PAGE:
|Publication Type||Working Paper|
|Year of Publication||2019|
|Authors||Cerina, F, Dienesch, E, Moro, A, Rendall, M|
|ISBN Number||978 88 68512 347|
|Keywords||City Sizes, Employment Polarization, Spatial Sorting|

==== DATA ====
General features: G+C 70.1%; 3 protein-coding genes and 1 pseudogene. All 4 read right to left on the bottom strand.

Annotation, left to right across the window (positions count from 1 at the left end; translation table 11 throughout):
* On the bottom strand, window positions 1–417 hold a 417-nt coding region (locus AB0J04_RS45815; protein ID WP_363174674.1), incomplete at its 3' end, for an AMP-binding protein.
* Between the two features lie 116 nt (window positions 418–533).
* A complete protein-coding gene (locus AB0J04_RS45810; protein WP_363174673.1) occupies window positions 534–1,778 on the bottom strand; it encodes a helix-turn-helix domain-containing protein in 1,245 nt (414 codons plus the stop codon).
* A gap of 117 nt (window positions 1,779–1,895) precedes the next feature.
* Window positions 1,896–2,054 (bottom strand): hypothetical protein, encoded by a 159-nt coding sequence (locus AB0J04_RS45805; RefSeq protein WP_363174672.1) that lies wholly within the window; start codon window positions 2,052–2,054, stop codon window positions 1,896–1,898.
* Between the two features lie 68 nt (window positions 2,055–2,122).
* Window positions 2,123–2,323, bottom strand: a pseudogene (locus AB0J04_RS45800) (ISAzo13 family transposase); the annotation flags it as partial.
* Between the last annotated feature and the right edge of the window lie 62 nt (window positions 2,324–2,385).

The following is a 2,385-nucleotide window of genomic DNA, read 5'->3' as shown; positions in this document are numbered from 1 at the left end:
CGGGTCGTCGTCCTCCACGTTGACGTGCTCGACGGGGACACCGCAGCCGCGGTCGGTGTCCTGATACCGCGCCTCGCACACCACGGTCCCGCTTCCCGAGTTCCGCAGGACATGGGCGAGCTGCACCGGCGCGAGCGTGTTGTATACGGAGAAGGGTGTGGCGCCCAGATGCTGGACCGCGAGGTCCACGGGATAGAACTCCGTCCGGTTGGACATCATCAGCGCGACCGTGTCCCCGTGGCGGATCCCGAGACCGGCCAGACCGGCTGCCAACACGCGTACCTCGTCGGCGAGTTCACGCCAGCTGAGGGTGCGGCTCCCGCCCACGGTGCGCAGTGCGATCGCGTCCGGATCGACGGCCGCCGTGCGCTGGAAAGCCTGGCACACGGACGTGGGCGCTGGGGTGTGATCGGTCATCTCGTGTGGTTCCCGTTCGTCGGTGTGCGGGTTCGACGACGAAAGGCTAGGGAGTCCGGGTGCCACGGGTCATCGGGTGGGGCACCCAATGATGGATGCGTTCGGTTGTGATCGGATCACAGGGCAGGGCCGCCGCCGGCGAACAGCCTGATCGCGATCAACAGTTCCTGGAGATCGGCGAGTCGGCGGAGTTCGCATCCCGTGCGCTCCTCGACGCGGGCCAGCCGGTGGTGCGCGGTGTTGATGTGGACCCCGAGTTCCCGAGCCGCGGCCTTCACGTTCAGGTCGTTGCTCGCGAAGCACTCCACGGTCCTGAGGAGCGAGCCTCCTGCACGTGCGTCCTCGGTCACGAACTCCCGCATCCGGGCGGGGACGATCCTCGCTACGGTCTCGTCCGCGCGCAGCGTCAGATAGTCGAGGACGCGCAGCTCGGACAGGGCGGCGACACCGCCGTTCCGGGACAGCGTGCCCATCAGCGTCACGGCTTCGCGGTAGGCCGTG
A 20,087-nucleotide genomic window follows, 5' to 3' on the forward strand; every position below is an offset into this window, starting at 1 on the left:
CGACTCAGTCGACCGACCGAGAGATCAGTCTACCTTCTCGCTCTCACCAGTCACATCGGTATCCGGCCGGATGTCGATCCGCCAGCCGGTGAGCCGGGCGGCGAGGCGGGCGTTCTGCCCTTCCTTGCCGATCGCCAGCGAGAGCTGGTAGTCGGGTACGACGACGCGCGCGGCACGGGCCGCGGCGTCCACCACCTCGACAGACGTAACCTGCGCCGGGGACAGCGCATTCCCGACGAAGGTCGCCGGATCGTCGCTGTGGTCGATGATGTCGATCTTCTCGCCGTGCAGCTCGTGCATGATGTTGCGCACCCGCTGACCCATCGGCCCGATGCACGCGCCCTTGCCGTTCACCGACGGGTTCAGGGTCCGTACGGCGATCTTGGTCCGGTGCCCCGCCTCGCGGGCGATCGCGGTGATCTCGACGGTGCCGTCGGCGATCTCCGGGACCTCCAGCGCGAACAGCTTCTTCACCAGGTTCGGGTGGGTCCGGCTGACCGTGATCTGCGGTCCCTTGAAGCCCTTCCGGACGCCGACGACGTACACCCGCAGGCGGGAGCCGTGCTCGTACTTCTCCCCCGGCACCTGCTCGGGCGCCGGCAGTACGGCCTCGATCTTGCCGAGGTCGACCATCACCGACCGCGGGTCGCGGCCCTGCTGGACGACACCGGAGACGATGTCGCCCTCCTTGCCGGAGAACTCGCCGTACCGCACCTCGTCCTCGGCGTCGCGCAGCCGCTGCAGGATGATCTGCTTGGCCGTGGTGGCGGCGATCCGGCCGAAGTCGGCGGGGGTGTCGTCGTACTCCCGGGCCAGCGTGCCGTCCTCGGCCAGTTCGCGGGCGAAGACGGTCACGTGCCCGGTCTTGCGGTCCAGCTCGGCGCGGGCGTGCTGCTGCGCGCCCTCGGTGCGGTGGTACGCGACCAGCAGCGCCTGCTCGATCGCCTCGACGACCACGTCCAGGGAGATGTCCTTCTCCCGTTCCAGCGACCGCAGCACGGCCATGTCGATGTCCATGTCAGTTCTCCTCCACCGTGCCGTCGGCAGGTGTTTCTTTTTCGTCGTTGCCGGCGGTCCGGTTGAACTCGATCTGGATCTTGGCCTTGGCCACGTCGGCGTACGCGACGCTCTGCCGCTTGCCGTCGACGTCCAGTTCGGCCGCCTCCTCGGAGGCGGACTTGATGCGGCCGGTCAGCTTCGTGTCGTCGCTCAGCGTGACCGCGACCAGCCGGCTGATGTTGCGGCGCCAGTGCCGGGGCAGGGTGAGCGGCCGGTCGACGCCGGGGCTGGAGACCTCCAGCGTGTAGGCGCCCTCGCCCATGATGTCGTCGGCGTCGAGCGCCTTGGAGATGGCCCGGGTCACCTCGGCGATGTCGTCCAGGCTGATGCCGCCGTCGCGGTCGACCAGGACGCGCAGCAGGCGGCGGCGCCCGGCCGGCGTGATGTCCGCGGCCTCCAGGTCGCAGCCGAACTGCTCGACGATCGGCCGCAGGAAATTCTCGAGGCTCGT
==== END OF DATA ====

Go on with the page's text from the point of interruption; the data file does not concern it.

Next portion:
We document the emergence of spatial polarization in the U.S. during the 1980- 2008 period. This phenomenon is characterized by stronger employment polarization in larger cities, both at the occupational and the worker level. We quantitatively evaluate the role of technology in generating these patterns by constructing and calibrating a spatial equilibrium model. We find that faster skill- biased technological change in larger cities can account for a substantial fraction of spatial polarization in the U.S. Counterfactual exercises suggest that the differential increase in the share of low-skilled workers across city size is due mainly to the large demand by high-skilled workers for low-skilled services and to a smaller extent to the higher complementarity between low- and high-skilled workers in production relative to middle-skilled workers.